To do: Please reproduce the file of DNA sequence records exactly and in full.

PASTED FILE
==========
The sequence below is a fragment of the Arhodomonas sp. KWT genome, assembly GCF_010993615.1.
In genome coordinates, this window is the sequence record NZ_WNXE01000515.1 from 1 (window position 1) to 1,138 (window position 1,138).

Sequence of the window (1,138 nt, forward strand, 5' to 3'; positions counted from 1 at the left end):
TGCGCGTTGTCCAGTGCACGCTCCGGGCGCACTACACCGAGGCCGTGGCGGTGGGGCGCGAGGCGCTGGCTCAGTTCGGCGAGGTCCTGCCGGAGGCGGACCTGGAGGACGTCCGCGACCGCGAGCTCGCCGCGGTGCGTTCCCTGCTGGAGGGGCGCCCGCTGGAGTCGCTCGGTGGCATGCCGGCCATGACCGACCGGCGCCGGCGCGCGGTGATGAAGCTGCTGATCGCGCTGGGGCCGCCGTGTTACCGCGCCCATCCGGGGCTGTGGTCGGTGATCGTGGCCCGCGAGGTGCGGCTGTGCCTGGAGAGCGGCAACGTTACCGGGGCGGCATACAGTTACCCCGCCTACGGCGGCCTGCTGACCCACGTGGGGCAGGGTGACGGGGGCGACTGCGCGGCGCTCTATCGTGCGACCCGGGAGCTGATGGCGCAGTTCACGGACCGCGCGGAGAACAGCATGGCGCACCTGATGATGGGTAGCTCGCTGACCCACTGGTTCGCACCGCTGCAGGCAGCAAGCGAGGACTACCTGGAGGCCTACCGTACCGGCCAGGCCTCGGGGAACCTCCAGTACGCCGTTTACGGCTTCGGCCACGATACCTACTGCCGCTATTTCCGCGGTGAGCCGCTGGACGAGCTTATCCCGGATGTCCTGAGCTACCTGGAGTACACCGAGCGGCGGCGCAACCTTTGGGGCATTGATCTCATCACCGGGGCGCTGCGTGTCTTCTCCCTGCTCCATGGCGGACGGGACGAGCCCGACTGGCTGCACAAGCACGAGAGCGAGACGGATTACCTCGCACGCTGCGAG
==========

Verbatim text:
The sequence below is a fragment of the Arhodomonas sp. KWT genome, assembly GCF_010993615.1.
In genome coordinates, this window is the sequence record NZ_WNXE01000515.1 from 1 (window position 1) to 1,138 (window position 1,138).

Sequence of the window (1,138 nt, forward strand, 5' to 3'; positions counted from 1 at the left end):
TGCGCGTTGTCCAGTGCACGCTCCGGGCGCACTACACCGAGGCCGTGGCGGTGGGGCGCGAGGCGCTGGCTCAGTTCGGCGAGGTCCTGCCGGAGGCGGACCTGGAGGACGTCCGCGACCGCGAGCTCGCCGCGGTGCGTTCCCTGCTGGAGGGGCGCCCGCTGGAGTCGCTCGGTGGCATGCCGGCCATGACCGACCGGCGCCGGCGCGCGGTGATGAAGCTGCTGATCGCGCTGGGGCCGCCGTGTTACCGCGCCCATCCGGGGCTGTGGTCGGTGATCGTGGCCCGCGAGGTGCGGCTGTGCCTGGAGAGCGGCAACGTTACCGGGGCGGCATACAGTTACCCCGCCTACGGCGGCCTGCTGACCCACGTGGGGCAGGGTGACGGGGGCGACTGCGCGGCGCTCTATCGTGCGACCCGGGAGCTGATGGCGCAGTTCACGGACCGCGCGGAGAACAGCATGGCGCACCTGATGATGGGTAGCTCGCTGACCCACTGGTTCGCACCGCTGCAGGCAGCAAGCGAGGACTACCTGGAGGCCTACCGTACCGGCCAGGCCTCGGGGAACCTCCAGTACGCCGTTTACGGCTTCGGCCACGATACCTACTGCCGCTATTTCCGCGGTGAGCCGCTGGACGAGCTTATCCCGGATGTCCTGAGCTACCTGGAGTACACCGAGCGGCGGCGCAACCTTTGGGGCATTGATCTCATCACCGGGGCGCTGCGTGTCTTCTCCCTGCTCCATGGCGGACGGGACGAGCCCGACTGGCTGCACAAGCACGAGAGCGAGACGGATTACCTCGCACGCTGCGAG